For over 60 years, the International Literacy Association (IRA) has been at the center of reading and literacy education in the United States and internationally, building a membership of 56,000 educators and administrators across 75 countries, a wide-range of teaching and learning resources for classrooms, and highly-respected bodies of literacy research. 


More than 800 million people -12% of the world - are illiterate, precluding them from economic and social opportunities that increasingly demand not only traditional reading skills, but also the ability to understand, interpret and think critically. In this context, IRA made the decision to alter course and pivot from a primarily classroom support association to also become a leading advocate for literacy as a tool to transform lives.  The new course began as the IRA changed its brand name to the International Literacy Association (ILA) in early 2015, and set off to empower educators and leaders to help children and adults achieve literacy to thrive in the modern world. 


Literacy is understood to be an engine to prosperity, and with this comes the opportunity for ILA to lead. To do so, ILA must build on the legacy of its past while charting new territory, and to utilize that transformation as a catalyst to spark dialogue and affect real change by: 

> Jumpstarting a global conversation that builds awareness and support around the importance of literacy, with ILA’s convenings and existing online platforms at the center
> Forging deeper connections with key influencer organizations, bringing new voices into the discussion and the quest for new solutions

ILA launched a physical and virtual thought leadership series starting with the first annual Leaders for Literacy Day, positioning ILA as a leader and convener in the literacy space among key stakeholders. The day was anchored around a cross-sector roundtable discussion at the International Institute of Education in New York City on how to accelerate literacy outcomes through collective impact, and included several virtual events designed to build the social dialogue around literacy.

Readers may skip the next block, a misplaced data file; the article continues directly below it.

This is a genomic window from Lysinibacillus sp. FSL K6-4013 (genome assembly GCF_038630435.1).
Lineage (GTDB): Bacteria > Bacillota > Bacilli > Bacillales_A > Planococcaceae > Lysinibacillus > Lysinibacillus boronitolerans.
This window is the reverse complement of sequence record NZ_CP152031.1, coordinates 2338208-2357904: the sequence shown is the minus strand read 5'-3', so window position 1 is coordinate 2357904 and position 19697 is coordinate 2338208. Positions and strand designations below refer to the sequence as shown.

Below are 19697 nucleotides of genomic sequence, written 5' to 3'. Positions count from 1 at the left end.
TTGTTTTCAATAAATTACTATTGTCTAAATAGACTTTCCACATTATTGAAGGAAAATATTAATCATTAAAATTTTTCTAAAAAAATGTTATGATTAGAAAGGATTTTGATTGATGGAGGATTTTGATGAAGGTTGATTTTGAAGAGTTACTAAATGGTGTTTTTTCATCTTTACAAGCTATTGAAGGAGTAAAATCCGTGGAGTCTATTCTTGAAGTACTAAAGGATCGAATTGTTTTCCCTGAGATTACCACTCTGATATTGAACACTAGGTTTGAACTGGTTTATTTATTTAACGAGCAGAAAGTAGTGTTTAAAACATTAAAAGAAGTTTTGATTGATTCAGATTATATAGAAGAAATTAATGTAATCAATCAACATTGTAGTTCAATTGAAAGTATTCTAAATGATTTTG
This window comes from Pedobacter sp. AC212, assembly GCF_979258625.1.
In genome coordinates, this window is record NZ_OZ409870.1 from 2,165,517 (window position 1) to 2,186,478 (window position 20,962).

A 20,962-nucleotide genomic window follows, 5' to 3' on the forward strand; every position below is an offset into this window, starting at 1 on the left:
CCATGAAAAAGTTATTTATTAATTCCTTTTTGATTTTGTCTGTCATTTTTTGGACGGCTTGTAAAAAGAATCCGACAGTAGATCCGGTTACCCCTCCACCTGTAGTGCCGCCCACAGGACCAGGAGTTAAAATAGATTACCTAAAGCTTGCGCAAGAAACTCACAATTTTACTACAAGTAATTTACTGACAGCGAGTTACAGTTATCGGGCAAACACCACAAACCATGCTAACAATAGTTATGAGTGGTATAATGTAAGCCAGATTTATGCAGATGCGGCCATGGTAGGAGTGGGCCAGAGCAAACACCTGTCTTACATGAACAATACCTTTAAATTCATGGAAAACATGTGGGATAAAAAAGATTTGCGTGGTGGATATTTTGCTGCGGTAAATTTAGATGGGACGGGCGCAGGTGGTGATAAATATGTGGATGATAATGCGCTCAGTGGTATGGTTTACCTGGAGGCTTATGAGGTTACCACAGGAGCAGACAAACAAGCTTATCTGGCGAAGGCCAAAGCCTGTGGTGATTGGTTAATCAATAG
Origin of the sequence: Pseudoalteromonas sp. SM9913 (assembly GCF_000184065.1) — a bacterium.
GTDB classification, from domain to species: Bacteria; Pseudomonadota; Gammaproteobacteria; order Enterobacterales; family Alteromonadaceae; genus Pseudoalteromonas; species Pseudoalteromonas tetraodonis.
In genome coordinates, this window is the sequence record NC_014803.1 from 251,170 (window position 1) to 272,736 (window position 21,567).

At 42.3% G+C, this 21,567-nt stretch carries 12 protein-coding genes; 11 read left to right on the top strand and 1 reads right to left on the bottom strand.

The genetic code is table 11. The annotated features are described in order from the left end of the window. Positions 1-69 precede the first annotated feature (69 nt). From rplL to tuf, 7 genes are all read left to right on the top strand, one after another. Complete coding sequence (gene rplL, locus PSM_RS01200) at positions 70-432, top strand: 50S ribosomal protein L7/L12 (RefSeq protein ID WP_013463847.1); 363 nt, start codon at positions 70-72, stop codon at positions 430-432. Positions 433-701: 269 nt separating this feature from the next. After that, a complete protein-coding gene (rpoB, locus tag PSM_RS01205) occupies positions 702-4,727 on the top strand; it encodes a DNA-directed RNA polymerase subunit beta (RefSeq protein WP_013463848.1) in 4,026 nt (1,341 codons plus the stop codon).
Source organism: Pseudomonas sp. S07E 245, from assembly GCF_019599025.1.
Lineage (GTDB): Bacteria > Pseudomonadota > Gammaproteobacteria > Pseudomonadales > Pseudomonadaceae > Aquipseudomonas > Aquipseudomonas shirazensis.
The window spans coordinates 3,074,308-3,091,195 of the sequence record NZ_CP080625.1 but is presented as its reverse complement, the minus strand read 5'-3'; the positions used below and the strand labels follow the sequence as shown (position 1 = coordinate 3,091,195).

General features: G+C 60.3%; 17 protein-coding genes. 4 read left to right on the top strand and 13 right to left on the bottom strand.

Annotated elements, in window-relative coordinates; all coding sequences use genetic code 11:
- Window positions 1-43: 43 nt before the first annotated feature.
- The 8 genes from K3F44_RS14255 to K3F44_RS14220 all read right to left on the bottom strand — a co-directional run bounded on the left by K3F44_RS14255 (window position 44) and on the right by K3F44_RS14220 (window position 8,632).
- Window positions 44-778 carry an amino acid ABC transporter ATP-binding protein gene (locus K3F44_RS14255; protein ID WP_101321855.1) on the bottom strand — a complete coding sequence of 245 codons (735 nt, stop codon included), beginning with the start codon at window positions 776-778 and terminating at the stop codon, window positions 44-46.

The series continued with a session on the role of school principals in literacy instruction at the World Innovation Summit for Education (WISE) in Doha, Qatar, a teacher preparation panel discussion during ILA’s Annual Conference, and a roundtable conversation in Washington D.C. on policies that support multilingualism in education and curriculum.


Within a year, ILA was well on its way to solidifying its legacy as a leading voice dedicated to advancing literacy and as the preeminent association of literacy educators.

ILA strengthened connections with international and national influencers including UNESCO, OECD, UN Foundation, Malala Fund, New America Foundation, Institute of International Education, Pencils of Promise, The Council for the Accreditation of Educator Preparation (CAEP), the American Association of Colleges for Teacher Education (AACTE), and others.

Through targeted thought leadership efforts, ILA also saw a significant increase in social media interactions and an average growth of 140 Twitter followers each week. Leaders for Literacy Day generated over 2,000 tweets (and 1,000 retweets) and #AgeOfLiteracy was the number one trending topic in its network.